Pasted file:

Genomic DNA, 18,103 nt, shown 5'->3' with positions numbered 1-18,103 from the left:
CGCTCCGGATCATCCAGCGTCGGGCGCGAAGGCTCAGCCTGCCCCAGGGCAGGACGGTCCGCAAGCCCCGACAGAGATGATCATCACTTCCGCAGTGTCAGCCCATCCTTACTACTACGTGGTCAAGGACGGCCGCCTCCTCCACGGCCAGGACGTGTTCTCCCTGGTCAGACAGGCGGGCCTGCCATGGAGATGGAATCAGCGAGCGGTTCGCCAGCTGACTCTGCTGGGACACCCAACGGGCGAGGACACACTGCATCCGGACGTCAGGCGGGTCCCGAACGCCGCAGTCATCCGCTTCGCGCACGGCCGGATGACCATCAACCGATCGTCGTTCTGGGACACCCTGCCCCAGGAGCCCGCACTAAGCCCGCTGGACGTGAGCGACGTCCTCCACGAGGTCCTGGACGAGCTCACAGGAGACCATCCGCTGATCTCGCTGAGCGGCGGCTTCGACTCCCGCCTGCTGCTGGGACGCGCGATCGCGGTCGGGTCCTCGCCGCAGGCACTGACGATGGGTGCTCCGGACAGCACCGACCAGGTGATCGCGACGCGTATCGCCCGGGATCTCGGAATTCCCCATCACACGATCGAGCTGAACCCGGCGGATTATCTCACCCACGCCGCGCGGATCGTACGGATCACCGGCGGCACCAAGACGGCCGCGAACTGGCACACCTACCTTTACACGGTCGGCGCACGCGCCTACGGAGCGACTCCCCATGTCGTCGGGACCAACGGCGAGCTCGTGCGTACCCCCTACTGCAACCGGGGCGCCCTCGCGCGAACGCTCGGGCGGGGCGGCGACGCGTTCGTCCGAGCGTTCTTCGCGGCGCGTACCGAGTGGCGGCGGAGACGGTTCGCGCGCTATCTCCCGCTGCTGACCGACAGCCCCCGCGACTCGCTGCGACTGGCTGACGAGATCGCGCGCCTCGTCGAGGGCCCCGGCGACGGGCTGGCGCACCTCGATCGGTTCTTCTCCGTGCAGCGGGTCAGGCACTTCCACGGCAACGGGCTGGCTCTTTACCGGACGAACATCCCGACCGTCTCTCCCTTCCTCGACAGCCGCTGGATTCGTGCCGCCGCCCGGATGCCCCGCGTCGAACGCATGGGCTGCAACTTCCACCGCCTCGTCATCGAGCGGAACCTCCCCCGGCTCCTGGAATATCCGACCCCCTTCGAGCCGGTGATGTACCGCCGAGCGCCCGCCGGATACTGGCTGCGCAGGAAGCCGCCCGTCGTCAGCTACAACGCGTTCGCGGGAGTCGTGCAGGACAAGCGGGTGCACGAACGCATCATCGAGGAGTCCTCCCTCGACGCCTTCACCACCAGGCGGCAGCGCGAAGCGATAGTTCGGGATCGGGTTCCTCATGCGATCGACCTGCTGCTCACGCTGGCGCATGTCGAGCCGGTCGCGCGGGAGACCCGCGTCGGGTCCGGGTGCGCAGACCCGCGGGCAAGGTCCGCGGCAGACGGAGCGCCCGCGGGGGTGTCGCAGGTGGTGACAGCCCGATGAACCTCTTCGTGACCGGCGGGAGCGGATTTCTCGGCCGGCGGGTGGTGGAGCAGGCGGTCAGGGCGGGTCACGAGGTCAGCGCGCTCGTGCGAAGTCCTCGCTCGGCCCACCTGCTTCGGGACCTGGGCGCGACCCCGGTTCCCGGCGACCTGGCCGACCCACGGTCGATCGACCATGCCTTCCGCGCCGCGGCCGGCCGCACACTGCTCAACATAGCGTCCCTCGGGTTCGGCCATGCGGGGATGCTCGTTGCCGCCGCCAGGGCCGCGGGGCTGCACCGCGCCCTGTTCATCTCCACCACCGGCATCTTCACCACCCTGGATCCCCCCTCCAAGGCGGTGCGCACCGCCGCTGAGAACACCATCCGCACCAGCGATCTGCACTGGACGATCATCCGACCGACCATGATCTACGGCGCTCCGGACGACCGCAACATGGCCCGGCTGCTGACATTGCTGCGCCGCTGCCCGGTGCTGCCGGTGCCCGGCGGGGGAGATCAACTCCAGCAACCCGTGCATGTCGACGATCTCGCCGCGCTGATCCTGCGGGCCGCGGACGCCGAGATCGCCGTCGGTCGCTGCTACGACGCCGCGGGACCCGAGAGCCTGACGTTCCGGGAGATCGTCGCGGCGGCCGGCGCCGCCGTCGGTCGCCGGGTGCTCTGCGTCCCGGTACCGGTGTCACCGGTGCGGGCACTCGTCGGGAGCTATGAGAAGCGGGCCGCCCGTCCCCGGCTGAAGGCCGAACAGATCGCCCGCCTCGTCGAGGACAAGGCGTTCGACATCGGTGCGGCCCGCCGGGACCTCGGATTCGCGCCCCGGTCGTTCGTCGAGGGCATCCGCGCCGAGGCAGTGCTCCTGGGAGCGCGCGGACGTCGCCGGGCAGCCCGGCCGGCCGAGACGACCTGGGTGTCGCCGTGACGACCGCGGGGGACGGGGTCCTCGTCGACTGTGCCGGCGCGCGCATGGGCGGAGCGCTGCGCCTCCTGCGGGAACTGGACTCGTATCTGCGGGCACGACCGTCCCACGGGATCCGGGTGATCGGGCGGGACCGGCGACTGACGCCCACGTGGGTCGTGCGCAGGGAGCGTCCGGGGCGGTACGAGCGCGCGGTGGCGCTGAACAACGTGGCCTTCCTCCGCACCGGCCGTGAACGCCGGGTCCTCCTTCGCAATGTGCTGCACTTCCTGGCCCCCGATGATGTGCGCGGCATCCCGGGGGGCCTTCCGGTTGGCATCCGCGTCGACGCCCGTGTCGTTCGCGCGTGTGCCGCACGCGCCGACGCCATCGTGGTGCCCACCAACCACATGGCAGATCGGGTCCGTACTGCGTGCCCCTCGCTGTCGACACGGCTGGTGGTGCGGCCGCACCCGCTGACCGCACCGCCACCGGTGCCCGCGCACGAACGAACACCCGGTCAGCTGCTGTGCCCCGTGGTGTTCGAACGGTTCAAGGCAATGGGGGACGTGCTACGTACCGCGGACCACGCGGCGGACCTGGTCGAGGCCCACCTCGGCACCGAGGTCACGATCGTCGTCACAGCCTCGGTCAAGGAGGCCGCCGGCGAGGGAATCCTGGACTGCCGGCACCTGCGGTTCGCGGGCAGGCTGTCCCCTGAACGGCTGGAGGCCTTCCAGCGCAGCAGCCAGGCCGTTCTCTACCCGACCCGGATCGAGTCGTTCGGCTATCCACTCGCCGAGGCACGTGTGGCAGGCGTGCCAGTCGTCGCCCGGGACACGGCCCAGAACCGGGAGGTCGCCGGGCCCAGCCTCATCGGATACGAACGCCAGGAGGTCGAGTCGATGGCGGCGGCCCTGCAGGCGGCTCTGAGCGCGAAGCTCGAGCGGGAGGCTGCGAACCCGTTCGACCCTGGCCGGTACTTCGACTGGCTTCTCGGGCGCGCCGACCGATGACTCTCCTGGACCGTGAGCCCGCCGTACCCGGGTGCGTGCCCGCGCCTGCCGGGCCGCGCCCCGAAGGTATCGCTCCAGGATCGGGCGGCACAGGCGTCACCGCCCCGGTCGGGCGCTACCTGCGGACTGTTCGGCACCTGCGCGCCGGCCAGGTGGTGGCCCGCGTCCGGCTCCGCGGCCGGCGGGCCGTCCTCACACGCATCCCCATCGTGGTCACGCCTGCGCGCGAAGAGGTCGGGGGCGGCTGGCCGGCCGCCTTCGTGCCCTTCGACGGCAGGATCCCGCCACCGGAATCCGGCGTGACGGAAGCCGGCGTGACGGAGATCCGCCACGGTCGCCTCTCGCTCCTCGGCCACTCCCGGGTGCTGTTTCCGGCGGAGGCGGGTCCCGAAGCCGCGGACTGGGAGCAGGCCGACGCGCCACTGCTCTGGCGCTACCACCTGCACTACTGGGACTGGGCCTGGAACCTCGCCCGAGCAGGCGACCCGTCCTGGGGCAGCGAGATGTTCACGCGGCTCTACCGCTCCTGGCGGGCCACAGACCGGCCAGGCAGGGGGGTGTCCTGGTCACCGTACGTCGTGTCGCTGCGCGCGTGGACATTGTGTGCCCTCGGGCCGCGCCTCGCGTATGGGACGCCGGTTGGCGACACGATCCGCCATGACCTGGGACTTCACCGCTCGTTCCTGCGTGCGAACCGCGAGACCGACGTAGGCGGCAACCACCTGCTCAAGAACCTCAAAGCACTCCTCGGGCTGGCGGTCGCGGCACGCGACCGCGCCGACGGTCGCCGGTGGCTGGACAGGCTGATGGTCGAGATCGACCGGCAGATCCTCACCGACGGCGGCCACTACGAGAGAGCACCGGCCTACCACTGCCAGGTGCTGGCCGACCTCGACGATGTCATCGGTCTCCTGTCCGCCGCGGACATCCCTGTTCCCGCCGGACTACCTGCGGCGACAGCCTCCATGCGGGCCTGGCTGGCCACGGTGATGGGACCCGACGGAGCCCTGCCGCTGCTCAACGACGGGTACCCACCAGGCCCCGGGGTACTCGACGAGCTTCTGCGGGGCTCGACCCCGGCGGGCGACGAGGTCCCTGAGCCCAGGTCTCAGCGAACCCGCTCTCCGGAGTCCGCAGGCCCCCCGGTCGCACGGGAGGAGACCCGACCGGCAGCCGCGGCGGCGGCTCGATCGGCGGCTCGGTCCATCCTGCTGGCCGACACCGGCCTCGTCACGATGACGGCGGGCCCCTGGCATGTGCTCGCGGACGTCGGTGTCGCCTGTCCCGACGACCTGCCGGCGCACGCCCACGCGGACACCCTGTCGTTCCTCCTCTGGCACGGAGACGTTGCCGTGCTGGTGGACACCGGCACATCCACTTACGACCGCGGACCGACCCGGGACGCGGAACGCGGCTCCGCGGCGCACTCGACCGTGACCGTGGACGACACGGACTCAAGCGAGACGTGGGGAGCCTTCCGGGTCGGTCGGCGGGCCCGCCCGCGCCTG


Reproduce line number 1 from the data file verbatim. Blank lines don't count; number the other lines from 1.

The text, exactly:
Genomic DNA, 18,103 nt, shown 5'->3' with positions numbered 1-18,103 from the left: